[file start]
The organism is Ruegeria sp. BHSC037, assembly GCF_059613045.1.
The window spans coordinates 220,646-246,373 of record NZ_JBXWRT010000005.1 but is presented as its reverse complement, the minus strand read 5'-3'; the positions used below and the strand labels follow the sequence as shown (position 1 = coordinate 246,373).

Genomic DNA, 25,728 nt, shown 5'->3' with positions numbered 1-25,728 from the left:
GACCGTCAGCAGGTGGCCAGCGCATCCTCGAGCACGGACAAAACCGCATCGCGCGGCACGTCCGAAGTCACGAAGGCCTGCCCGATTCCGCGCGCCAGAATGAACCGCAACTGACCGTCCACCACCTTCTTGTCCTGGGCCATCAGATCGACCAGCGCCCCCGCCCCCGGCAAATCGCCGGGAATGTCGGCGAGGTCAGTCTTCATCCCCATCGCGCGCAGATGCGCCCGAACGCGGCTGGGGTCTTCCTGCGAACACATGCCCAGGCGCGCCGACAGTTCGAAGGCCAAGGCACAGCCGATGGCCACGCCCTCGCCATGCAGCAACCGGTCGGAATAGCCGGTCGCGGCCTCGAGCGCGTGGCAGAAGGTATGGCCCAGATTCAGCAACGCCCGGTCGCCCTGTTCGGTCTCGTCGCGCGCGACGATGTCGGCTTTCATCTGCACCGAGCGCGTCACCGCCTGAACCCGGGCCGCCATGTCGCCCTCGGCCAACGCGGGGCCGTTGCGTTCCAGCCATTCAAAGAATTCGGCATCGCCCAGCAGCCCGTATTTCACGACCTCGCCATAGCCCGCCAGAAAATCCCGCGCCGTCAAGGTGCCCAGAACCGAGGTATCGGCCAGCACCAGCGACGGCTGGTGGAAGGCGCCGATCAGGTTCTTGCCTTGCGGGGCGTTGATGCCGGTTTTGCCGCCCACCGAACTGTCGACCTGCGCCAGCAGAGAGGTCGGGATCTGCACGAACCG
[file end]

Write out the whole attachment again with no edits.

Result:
The organism is Ruegeria sp. BHSC037, assembly GCF_059613045.1.
The window spans coordinates 220,646-246,373 of record NZ_JBXWRT010000005.1 but is presented as its reverse complement, the minus strand read 5'-3'; the positions used below and the strand labels follow the sequence as shown (position 1 = coordinate 246,373).

Genomic DNA, 25,728 nt, shown 5'->3' with positions numbered 1-25,728 from the left:
GACCGTCAGCAGGTGGCCAGCGCATCCTCGAGCACGGACAAAACCGCATCGCGCGGCACGTCCGAAGTCACGAAGGCCTGCCCGATTCCGCGCGCCAGAATGAACCGCAACTGACCGTCCACCACCTTCTTGTCCTGGGCCATCAGATCGACCAGCGCCCCCGCCCCCGGCAAATCGCCGGGAATGTCGGCGAGGTCAGTCTTCATCCCCATCGCGCGCAGATGCGCCCGAACGCGGCTGGGGTCTTCCTGCGAACACATGCCCAGGCGCGCCGACAGTTCGAAGGCCAAGGCACAGCCGATGGCCACGCCCTCGCCATGCAGCAACCGGTCGGAATAGCCGGTCGCGGCCTCGAGCGCGTGGCAGAAGGTATGGCCCAGATTCAGCAACGCCCGGTCGCCCTGTTCGGTCTCGTCGCGCGCGACGATGTCGGCTTTCATCTGCACCGAGCGCGTCACCGCCTGAACCCGGGCCGCCATGTCGCCCTCGGCCAACGCGGGGCCGTTGCGTTCCAGCCATTCAAAGAATTCGGCATCGCCCAGCAGCCCGTATTTCACGACCTCGCCATAGCCCGCCAGAAAATCCCGCGCCGTCAAGGTGCCCAGAACCGAGGTATCGGCCAGCACCAGCGACGGCTGGTGGAAGGCGCCGATCAGGTTCTTGCCTTGCGGGGCGTTGATGCCGGTTTTGCCGCCCACCGAACTGTCGACCTGCGCCAGCAGAGAGGTCGGGATCTGCACGAACCG